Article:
When abuse has occurred

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Key points to remember

  • realising child abuse has occurred can be traumatic for all involved
  • nobody knows exactly how much child abuse goes on in the community because so much of it is hidden
  • abuse and neglect need to be treated seriously because their effects can be very harmful and may last a lifetime
  • for the child or young person, a discovery or disclosure of abuse may cause anxiety or fears to arise - it's important for them to know they are believed and safe, and to make sure they have access to the right services
  • know that there are specialist services in the community that can help
  • Child, Youth and Family is the government agency with powers to intervene to protect children who are being abused or neglected - you can call them on 0508 FAMILY (326 459)
  • there is a close relationship between child abuse and family violence
  • if you or your children are affected by family violence, call the Family Violence Information Line on 0800 456 450 to find out about the organisations in your area who can help
  • if you or a child are in immediate danger, call the police on 111 within New Zealand (use the appropriate emergency number in other countries) 

What medical services are available for children who have been abused?

Child abuse can be categorised as sexual, physical, emotional or neglect. Sometimes a child has experienced just one form of abuse but we know that there are a proportion of children who will experience more than one form of abuse. There are a number of ways a child can be referred and seen by appropriate services. Some of these are explained below.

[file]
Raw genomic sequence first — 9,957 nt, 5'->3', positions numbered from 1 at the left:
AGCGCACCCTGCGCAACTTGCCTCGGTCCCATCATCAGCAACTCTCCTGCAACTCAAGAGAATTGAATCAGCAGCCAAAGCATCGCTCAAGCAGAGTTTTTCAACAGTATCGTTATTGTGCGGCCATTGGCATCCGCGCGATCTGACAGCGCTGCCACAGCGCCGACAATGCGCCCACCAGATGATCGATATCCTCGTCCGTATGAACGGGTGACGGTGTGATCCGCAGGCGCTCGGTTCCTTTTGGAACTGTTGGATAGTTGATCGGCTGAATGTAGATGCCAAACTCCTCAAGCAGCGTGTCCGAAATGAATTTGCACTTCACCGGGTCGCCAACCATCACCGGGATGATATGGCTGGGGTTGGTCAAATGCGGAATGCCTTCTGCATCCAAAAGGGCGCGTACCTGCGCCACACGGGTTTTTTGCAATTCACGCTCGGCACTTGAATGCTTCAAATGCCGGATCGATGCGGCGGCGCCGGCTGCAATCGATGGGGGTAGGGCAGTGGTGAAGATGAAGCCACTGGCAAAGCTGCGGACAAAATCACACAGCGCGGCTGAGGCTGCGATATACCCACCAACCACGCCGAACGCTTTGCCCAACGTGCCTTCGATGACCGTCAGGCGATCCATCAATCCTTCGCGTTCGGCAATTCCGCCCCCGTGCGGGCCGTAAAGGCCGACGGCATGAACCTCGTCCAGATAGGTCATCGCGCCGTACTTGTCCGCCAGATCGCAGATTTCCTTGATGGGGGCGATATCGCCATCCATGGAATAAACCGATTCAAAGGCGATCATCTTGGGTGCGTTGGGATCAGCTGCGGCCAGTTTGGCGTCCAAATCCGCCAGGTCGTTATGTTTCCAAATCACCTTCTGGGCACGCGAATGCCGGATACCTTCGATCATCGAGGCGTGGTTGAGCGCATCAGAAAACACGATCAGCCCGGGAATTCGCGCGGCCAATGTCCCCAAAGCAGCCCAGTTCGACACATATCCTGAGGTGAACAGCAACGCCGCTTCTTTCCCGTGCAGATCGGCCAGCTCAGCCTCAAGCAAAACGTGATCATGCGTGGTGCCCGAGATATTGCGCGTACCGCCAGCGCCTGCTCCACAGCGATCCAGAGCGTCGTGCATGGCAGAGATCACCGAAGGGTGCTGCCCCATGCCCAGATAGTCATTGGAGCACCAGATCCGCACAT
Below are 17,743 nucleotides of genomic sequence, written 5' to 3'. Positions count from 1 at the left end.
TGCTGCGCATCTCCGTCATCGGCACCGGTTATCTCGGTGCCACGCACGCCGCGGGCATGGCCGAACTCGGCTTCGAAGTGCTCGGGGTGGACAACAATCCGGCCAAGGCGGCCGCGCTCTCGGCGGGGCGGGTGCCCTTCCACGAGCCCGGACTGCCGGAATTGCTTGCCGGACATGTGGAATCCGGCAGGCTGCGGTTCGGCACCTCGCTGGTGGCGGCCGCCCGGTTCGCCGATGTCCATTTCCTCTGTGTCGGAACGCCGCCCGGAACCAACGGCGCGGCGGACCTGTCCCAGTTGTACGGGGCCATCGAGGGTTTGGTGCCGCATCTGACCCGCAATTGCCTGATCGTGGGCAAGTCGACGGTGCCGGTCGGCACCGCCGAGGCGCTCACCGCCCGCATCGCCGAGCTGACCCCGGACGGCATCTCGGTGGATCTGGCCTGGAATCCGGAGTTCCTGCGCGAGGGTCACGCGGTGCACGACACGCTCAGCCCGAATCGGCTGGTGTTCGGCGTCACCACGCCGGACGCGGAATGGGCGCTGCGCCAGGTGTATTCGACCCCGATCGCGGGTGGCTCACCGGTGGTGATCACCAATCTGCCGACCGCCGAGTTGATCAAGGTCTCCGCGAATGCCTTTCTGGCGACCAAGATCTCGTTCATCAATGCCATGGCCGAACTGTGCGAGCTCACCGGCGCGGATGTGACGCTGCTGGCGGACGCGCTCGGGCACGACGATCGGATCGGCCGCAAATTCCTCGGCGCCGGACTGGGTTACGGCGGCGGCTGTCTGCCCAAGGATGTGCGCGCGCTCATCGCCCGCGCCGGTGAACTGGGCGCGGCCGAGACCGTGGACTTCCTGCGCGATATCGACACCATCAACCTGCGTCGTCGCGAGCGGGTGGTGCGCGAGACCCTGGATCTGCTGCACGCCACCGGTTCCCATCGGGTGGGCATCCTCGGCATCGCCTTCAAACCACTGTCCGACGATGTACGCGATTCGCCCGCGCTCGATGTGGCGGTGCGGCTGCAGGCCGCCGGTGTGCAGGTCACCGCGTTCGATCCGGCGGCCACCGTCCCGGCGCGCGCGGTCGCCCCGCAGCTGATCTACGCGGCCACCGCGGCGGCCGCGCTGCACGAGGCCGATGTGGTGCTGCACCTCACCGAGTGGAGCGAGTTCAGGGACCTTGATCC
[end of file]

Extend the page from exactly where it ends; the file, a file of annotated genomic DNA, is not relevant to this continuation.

Paediatric services at your local hospital usually see acute cases of physical abuse. Often CYF (Child, Youth and Family) or the police become involved first, and refer the child or young person to a relevant doctor for a physical examination.

If you take your child to see a doctor because of a concern about sexual abuse, they should refer you to a doctor who is specially trained in sexual abuse care. DSAC (Doctors for Sexual Abuse Care) provides this training for doctors in New Zealand. Some doctors may have received training in sexual abuse care overseas.

In some areas, a paediatrician at the local hospital will be the DSAC trained doctor. In other areas, it will be a GP (general practitioner).

Your family doctor, local accident and emergency clinic, or hospital emergency department should always be able to consult with a DSAC-trained doctor. All DSAC doctors are trained in the care of sexual assault victims, and are willing to help you.

The local police or the paediatrician at your local hospital will be able to help you to find a DSAC doctor.

You can contact the DSAC National Office directly during working hours on 09 376 1422. DSAC regional liaison doctors can also refer you to a DSAC doctor in your area. There are DSAC regional liaison doctors throughout New Zealand and these are included on the pamphlet Help for children and for adult survivors of child sexual abuse and assault (PDF, 44KB).